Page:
The RB-67 is loaded, focused, and waiting for nightfall.
It seems like everyone is shooting star trails these days, by stacking lots and lots of several-minute digital exposures. It’s easy. I do it too. It’s very cool, very technical, and the results can be really beautiful. But there’s a lot of waiting around in the cold, hoping the sensor doesn’t overheat and the batteries don’t quit. Then in post-processing there’s a lot of fussing over noise, hot pixels, blending modes, and those annoying little gaps where the star trail segments meet.
Then there is film. You open the shutter, go to bed, set the alarm for sometime pre-dawn, get up and close the shutter, take a leak, and go back to bed. You still have to scan the negative, remove a lot of micro-dust spots, and adjust the exposure, contrast, and color. There are trade-offs, but I rather like this “analog” alternative. And while the film is exposing, you can pop off some 20-second, super-high ISO images of the Milky Way with the digital thing.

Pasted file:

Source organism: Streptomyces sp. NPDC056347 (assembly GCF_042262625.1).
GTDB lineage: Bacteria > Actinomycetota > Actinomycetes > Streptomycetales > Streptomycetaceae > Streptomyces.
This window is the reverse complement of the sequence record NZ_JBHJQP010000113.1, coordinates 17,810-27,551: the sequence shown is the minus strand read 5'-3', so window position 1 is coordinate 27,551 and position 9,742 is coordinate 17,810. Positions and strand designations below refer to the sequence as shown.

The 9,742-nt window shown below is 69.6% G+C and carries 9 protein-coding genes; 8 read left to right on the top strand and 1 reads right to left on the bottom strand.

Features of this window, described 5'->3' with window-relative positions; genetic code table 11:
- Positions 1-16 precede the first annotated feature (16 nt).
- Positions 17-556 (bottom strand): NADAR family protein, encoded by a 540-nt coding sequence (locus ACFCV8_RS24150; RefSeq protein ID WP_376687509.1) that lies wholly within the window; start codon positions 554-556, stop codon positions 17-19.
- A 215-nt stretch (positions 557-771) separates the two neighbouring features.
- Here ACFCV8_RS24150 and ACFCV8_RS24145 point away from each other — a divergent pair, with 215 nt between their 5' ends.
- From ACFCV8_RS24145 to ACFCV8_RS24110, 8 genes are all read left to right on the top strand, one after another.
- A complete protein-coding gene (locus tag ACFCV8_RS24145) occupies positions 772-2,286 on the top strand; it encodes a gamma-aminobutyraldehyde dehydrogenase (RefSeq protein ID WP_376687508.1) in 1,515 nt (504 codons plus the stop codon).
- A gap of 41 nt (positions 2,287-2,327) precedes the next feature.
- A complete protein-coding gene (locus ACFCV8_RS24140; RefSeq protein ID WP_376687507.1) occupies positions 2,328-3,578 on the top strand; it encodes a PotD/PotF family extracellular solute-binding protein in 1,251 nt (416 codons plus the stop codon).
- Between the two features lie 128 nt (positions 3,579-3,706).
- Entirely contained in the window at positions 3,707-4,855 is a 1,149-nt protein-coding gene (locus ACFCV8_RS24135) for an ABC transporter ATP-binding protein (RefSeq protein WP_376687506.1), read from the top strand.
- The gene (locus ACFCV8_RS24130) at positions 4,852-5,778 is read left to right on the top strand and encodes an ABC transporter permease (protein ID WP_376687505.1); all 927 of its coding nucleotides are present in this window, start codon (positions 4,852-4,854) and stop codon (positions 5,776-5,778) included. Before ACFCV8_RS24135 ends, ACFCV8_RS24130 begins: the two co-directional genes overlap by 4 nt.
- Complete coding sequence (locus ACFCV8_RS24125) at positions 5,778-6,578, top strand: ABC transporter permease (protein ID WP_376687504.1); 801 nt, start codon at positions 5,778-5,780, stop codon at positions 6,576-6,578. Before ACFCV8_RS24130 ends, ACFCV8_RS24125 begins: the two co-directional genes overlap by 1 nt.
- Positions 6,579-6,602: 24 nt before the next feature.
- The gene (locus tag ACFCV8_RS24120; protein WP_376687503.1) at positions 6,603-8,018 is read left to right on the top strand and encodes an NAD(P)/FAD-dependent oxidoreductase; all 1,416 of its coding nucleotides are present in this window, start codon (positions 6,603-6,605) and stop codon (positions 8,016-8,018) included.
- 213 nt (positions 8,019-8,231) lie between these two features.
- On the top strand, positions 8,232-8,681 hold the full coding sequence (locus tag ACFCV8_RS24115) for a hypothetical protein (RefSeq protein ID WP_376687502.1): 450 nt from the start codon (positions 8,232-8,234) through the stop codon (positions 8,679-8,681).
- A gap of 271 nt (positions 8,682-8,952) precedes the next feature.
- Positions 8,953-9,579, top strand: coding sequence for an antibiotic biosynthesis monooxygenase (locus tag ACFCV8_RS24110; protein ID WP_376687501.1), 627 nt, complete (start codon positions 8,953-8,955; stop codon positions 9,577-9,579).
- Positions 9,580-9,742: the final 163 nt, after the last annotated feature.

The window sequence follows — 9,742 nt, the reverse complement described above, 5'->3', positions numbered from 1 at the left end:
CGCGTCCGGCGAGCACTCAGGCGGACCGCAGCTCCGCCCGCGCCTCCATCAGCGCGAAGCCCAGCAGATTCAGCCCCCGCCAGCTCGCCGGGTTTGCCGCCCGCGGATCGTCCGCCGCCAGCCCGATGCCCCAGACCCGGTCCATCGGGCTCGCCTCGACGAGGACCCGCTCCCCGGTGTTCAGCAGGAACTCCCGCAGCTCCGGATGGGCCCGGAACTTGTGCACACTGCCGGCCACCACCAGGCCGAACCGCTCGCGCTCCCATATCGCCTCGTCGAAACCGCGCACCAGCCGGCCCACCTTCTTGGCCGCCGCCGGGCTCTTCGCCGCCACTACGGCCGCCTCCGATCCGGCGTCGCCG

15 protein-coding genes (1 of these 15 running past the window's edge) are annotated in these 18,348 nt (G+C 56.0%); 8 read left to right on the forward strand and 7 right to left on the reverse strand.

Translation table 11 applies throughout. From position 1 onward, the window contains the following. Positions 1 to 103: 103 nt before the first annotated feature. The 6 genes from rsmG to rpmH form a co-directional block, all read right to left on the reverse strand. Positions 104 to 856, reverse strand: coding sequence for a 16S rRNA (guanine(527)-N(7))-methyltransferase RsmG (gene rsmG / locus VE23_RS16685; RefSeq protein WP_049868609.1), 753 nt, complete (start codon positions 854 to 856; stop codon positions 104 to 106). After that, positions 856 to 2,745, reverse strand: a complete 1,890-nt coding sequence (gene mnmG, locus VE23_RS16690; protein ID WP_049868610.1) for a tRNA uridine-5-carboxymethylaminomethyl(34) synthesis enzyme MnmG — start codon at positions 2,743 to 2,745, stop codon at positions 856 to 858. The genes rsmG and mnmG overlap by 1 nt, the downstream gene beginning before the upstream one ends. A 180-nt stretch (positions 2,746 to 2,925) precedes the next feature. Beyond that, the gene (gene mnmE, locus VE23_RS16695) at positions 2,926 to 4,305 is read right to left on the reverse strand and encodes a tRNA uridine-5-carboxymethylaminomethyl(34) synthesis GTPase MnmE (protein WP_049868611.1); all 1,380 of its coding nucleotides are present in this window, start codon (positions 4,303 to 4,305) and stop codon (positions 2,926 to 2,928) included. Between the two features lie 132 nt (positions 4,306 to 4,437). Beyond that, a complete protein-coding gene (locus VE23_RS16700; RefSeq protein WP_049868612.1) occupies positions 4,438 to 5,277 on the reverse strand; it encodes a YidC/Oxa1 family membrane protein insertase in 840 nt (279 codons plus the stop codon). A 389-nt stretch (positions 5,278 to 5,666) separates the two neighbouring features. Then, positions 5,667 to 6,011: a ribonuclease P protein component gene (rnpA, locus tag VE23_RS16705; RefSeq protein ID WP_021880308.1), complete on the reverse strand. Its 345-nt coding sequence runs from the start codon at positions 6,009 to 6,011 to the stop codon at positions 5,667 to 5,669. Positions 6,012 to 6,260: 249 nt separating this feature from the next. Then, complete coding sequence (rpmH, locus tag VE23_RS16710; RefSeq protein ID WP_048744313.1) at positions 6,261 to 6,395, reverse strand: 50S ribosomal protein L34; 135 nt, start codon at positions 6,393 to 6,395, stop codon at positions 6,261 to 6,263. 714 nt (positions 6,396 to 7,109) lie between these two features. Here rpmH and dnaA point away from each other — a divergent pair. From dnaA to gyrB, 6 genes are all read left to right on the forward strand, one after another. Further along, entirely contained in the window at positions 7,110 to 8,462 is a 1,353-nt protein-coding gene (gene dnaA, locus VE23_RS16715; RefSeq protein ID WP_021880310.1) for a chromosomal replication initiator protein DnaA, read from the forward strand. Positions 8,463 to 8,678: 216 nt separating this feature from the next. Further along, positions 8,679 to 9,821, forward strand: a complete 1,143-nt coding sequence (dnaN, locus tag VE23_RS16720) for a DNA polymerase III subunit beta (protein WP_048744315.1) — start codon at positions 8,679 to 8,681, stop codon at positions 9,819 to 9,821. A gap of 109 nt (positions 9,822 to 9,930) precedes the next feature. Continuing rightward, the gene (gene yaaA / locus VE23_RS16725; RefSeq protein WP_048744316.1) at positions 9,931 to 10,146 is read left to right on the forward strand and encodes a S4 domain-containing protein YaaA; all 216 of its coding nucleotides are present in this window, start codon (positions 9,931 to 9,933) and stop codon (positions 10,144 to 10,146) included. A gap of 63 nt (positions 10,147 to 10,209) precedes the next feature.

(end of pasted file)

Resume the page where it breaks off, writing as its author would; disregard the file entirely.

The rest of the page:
While I was camping at Berlin-Ichthyosaur State Park on a recent moonless night, deep in the outback of Nevada, I made a few very-long exposures on film. The images below are 2, 6, and 8 hours long, on Kodak Portra 800, using a Mamiya RB-67 (which I’ve had since high school) with a 50 mm lens at f/5.6.
2 hours, looking north.
6 hours, looking north. I like this one best.
8 hours, looking south. Impressive, but not as interesting.
That brightest trail is Mars.